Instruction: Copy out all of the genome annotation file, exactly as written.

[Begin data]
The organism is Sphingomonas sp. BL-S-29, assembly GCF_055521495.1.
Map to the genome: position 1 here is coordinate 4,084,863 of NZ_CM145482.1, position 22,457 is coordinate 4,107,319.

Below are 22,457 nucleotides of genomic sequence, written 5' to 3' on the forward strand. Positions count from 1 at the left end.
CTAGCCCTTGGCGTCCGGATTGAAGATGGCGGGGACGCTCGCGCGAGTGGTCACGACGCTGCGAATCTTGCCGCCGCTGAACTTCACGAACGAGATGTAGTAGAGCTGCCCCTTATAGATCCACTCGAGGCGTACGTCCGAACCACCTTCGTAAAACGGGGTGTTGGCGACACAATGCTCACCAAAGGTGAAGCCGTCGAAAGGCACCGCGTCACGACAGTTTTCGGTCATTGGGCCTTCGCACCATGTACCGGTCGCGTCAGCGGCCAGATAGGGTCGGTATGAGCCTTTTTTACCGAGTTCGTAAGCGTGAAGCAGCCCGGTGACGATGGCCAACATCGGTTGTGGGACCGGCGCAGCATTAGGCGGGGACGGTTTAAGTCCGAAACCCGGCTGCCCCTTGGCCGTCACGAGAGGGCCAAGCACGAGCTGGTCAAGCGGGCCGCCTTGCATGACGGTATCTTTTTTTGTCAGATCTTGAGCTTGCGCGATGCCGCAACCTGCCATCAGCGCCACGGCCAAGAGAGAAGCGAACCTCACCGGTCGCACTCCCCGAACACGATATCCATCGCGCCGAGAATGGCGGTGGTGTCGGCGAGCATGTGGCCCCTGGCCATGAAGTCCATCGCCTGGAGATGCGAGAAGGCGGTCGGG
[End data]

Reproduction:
The organism is Sphingomonas sp. BL-S-29, assembly GCF_055521495.1.
Map to the genome: position 1 here is coordinate 4,084,863 of NZ_CM145482.1, position 22,457 is coordinate 4,107,319.

Below are 22,457 nucleotides of genomic sequence, written 5' to 3' on the forward strand. Positions count from 1 at the left end.
CTAGCCCTTGGCGTCCGGATTGAAGATGGCGGGGACGCTCGCGCGAGTGGTCACGACGCTGCGAATCTTGCCGCCGCTGAACTTCACGAACGAGATGTAGTAGAGCTGCCCCTTATAGATCCACTCGAGGCGTACGTCCGAACCACCTTCGTAAAACGGGGTGTTGGCGACACAATGCTCACCAAAGGTGAAGCCGTCGAAAGGCACCGCGTCACGACAGTTTTCGGTCATTGGGCCTTCGCACCATGTACCGGTCGCGTCAGCGGCCAGATAGGGTCGGTATGAGCCTTTTTTACCGAGTTCGTAAGCGTGAAGCAGCCCGGTGACGATGGCCAACATCGGTTGTGGGACCGGCGCAGCATTAGGCGGGGACGGTTTAAGTCCGAAACCCGGCTGCCCCTTGGCCGTCACGAGAGGGCCAAGCACGAGCTGGTCAAGCGGGCCGCCTTGCATGACGGTATCTTTTTTTGTCAGATCTTGAGCTTGCGCGATGCCGCAACCTGCCATCAGCGCCACGGCCAAGAGAGAAGCGAACCTCACCGGTCGCACTCCCCGAACACGATATCCATCGCGCCGAGAATGGCGGTGGTGTCGGCGAGCATGTGGCCCCTGGCCATGAAGTCCATCGCCTGGAGATGCGAGAAGGCGGTCGGG